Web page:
Dariro as manifestation of strategic thinking

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By Dr Tafataona Mahoso

THE frequency with which the dariro  (performance/discourse circle) occurs or is used among Africans suggests that it was originally a shorthand for cultural organisation primordially and subconsciously internalised by our ancestors from observing the spherical shapes and patterning of the movements of planets.

After all, we are part of creation and our growth and survival depend upon our understanding of the universe and our place in it. 

We are governed by rhythms and cycles which correspond to those of the spherical sun, moon and earth.

The result has been the ubiquitous occurrence of dariro as a physical structure or field as well as a process of  strategically fielding dariro participants, usually through self-organising movement, depending on the type of interaction intended. 

The purpose or task of collective effort is staked out as a field; and dariro marks the centre of the collective activity required: a dance, child-naming ceremony, a court, a consultation, an educational gathering or initiation for youngsters.

Through the dariro, every leader worth his or her title was always assured of multiple sources of advice in the form a circle of colleagues, advisors, assessors or relatives facing one another with  each surveying a different bearing of the entire field of current concern and its environment and thereby offering an original perception and perspective to the collective wisdom of the team, group or company.

In contemporary strategic planning, this would be like the presidency of a nation being surrounded not just by formally recruited Ministers and public service advisors but also by a circle of independent think-tanks, each one so poised as to cover a clear and distinct bearing of the strategic subject(s) of interest expressed symbolically by the fact that participants, in facing each other, also face opposite bearings of the campus/globe: east, west, south, north, south-west, south-east, north-west, north-east and so on.

Staking a whole field and the fielding of differently poised participants or agencies are basic characteristics that distinguish relational philosophy of the dariro from the linear approach. 

In linear thinking, one is supposed to ‘think straight’  from the premise to the goal or objective, so that a programme of action comes to be known mainly by its vision and mission declared ex cathedra, in terms of a rigid hierarchy and with little idea how these oracularly pronounced missions are supposed to be achieved or reached: Education for all by the year 2000; an upper-middle income country by 2030; Vision 2063; and Millenium Development Goals,among others.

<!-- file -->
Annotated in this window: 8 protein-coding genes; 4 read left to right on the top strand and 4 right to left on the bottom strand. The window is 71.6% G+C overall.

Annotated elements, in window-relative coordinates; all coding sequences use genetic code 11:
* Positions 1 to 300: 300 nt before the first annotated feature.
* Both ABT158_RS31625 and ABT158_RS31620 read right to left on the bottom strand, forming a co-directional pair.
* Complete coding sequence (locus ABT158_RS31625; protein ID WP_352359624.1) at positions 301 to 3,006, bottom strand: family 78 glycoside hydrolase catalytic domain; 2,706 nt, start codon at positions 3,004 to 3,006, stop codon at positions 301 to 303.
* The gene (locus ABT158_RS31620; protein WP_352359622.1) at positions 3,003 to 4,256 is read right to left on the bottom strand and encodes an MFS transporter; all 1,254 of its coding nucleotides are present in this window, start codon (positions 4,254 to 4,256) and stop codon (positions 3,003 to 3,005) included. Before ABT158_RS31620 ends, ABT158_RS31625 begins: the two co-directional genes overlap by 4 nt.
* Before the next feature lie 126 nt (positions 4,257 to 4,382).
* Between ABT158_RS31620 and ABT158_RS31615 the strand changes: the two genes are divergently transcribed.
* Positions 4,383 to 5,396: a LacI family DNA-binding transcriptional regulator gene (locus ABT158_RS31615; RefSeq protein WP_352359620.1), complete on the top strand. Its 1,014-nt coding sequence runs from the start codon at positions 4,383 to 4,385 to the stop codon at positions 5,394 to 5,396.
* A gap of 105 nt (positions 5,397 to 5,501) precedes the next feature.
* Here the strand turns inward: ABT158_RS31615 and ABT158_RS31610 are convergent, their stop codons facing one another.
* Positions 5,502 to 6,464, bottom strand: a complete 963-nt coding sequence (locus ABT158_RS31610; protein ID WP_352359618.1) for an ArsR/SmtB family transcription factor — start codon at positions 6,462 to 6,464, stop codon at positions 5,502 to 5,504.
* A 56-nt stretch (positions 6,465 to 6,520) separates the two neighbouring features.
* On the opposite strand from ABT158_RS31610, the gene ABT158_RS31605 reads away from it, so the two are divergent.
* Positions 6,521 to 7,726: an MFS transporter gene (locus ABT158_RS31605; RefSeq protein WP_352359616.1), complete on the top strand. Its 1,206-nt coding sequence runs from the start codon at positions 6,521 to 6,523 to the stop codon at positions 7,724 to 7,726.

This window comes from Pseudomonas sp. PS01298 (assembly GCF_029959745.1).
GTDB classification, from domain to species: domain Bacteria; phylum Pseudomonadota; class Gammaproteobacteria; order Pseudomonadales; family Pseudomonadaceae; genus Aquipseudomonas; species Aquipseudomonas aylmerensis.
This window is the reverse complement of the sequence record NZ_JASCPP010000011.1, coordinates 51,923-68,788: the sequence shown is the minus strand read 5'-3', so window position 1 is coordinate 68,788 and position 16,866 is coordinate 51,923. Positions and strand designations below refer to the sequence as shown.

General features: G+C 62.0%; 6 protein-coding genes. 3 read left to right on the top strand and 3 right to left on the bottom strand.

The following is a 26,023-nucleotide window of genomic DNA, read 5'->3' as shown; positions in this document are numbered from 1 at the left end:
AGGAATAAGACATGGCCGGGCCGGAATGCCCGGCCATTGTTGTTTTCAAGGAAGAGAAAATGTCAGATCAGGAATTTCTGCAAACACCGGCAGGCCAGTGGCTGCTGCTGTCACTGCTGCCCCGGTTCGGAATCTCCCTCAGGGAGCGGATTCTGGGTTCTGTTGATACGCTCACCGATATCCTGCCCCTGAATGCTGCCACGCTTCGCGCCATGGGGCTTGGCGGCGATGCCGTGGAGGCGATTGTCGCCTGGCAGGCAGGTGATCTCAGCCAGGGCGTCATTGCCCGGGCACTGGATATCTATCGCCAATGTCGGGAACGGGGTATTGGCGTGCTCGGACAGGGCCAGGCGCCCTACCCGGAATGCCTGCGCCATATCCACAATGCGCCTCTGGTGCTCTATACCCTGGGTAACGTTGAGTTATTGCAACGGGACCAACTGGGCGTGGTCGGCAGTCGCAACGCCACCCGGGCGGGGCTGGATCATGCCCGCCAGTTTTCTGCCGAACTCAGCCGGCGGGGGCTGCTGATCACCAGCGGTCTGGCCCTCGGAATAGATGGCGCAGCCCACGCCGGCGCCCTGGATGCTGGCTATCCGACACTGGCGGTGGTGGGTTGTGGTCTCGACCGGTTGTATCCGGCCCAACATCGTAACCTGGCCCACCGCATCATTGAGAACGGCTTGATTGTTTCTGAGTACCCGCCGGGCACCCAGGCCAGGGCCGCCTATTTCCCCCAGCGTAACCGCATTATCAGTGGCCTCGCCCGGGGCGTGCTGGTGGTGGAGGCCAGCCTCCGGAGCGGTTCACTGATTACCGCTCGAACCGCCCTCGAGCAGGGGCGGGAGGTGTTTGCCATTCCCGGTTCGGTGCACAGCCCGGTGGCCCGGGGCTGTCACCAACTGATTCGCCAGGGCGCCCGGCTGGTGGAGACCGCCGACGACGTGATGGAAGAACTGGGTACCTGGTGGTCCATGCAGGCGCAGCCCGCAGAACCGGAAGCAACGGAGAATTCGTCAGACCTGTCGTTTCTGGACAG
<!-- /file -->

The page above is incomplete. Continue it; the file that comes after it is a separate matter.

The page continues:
In linearised strategic plans, field surveys known as baseline studies are normally token measures that are soon relegated to the side as participants get on with the pursuit of targets and target indicators.

Whereas in dariro philosophy and strategy a whole field extends, often radially, between premise and finding or conclusion or objective. 

There is no given or presumed straight path visually imagined and leading from premise to target(s) and mission.

As David C. Korten has observed in The Post-Corporate World: Life After Capitalism:

“ The culture of  of a human society is much like what physical scientists call a field, a concept they developed to explain the coherence with which physical matter organises itself. A field is a universal force that permeates space and exerts influence  over matter, such as an electromagnetic or a gravitational field. Fields are, by definition, invisible and may be detected and measured only by their material effects.

 Similarly, cultures are the invisible organising fields of societies…As social beings, we have a strong impulse to respond to cultural fields…Cultural

 fields enable human societies to function coherently without the coercive centralised institutional authority that

 (Hobbesian philosophy)  maintains is necessary to contain our baser instincts (pp. 31-32).”

In fact, dariro as strategic construction does not ignore the reality of the negative forces suppressed through coercion in Thomas Hobbes’ philosophy. 

The participants facing one another around the dariro and watching each other’s back by surveying the direction  or angle which one’s immediate opposite cannot possibly see are also made  acutely aware of  how fast their relational arrangement could degenerate into a scene of deadly confrontation and arm-to-arm combat. 

But by stressing relationality and mutuality over anonymity, the dariro neutralises conflict through the ever-present recognition of its potential in the very construction of this  system of communication. 

One of the meanings of the Shona word dariro is ‘the place of recognition’, not avoidance, not coercion and not denial. 

This is often marked by the invitation: ‘Ngaipinde mudariro’, at important gatherings, which says: ‘Bring it into the arena’; ‘Let the matter be heard’.

What is striking for the indigenous African student looking at the dariro is its contemporary and even revolutionary relevance.